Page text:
Not so her parents.    When they thought she was old enough,  they took her to the nearby town  for a “shopping trip.”       And they abandoned her there.   Cold,  hungry,  weary of waiting for her parents all day,  she was taken in by various families, until months later finally she was brought to a convent –  which was a bad one!     Being blind and crippled,  she brought them no money so they soon  kicked her out,  back onto the streets.

But remember,  she had been taught right from wrong by that loving priest in her early life.  She knew how God wants us to live – with kindness and forgiveness given freely to all.     She chose the love and mercy of her Heavenly Father and never wavered.  Her life was an instruction to everyone,  to everyone who would see.    Good people loved her.

(You can read her story in the “Read the rest. . .”  part below.)

These are two examples for us who are “blind” in some areas;  who are unformed in good works and deformed in our actions;  crippled morally in some small way;  who secretly feel we could be rejected if people knew the truth about us . .  .  .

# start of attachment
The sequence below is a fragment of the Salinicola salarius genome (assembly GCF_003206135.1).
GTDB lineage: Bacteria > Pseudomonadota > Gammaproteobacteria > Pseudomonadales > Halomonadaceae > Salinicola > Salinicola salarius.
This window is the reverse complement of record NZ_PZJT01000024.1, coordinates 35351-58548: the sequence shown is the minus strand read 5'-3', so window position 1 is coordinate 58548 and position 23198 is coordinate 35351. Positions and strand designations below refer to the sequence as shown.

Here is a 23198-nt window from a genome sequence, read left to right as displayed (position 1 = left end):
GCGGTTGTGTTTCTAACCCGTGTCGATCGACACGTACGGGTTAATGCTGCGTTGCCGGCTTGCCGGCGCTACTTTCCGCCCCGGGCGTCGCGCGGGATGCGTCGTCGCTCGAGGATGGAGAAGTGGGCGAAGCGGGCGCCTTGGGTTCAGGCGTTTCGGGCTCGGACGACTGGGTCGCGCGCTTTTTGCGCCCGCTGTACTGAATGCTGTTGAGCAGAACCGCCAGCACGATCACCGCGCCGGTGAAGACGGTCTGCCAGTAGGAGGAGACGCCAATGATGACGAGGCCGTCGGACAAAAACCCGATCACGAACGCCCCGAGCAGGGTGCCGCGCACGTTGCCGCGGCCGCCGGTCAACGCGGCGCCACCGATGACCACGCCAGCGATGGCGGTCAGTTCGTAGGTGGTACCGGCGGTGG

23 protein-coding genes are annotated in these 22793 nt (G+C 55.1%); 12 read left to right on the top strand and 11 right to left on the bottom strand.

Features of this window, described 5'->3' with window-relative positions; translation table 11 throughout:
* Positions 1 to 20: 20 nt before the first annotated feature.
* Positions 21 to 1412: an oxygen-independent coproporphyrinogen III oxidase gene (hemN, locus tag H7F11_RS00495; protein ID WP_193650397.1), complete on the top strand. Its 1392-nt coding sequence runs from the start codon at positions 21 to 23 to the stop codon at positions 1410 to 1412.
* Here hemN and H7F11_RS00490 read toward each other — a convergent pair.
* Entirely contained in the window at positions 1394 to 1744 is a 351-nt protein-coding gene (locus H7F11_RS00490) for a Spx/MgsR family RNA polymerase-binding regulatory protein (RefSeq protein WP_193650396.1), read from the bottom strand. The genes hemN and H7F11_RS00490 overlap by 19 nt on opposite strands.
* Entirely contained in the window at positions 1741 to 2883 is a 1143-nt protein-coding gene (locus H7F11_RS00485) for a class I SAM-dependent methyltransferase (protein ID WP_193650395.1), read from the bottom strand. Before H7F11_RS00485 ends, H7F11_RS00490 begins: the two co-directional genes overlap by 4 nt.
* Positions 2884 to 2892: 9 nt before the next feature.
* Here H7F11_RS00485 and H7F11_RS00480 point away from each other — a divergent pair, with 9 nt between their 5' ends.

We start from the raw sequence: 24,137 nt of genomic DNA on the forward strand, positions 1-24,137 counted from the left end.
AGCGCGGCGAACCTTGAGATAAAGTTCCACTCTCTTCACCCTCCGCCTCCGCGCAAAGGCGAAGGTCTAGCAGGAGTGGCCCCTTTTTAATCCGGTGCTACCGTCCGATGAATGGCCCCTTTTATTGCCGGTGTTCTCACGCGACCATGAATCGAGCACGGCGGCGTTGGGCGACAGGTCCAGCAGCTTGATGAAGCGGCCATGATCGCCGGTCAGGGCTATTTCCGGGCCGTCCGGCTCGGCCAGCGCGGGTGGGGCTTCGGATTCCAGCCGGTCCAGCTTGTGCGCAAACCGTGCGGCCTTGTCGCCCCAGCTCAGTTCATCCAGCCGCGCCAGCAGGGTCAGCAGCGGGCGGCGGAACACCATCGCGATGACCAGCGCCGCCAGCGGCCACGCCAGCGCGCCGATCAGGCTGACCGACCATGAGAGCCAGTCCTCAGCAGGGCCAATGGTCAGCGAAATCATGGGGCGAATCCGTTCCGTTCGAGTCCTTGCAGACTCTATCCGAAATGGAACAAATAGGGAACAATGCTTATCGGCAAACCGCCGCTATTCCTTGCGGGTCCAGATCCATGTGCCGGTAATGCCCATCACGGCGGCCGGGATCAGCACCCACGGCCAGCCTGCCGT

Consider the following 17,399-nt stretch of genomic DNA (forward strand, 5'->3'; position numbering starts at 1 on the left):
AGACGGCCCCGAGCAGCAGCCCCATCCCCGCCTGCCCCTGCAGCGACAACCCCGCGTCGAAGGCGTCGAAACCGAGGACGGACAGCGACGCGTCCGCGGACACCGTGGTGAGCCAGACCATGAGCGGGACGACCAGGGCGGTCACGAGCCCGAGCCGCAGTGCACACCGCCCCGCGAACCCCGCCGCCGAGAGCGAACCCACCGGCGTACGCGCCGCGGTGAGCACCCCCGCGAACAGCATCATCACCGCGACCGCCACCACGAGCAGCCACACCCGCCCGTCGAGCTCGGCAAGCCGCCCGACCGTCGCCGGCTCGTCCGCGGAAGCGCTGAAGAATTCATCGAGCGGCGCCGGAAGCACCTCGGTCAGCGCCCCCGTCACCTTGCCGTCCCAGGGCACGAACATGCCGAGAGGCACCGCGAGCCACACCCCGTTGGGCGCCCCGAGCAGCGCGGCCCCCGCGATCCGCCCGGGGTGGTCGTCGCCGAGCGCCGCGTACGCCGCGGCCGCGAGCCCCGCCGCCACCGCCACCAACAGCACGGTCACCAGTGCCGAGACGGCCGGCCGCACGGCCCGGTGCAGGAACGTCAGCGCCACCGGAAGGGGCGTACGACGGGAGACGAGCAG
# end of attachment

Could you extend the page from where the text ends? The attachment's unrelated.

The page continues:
Blind and deformed and crippled.   Quasimodo knew and Margaret of Castello knew —  that it’s  for these kind of people that Jesus died  (Good Friday)  and rose again  (Easter) that they may become His followers, like dear children (quasi modo . . .)

The real world that we live in can be ugly and unfriendly and dangerous.     But the Real real world can also be a place to dwell in God’s unchanging love.

 

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(more…)

DESTINATION – WHERE HIAWATHA LIVES

July 21, 2016

The Spruce Tunnel has reported many times that our Land,  this USA, is so empty.  One can drive for hours without seeing anyone, and many times during this past week I’ve been the only car in my lane for a half hour, sometimes  an hour at a time:

Hour W out cars

HIAWATHA’S LAND:

But it  is  beautiful in the Far Far North where Hiawatha lived (lives).

GG Driving Island  Sunlight through the forest,  Nature speaks deep within you with concepts of Beauty:   colors, pleasing proportions,  compositions, contrasts, harmony . . .  all the classic elements of Beauty, which testifies to its Creator.

GG Driving 2 400

Curve after curve,  Hiawatha’s forest views.

But of course he didn’t have a car to ride in!  So I went into the forest –

GG Forest floor 400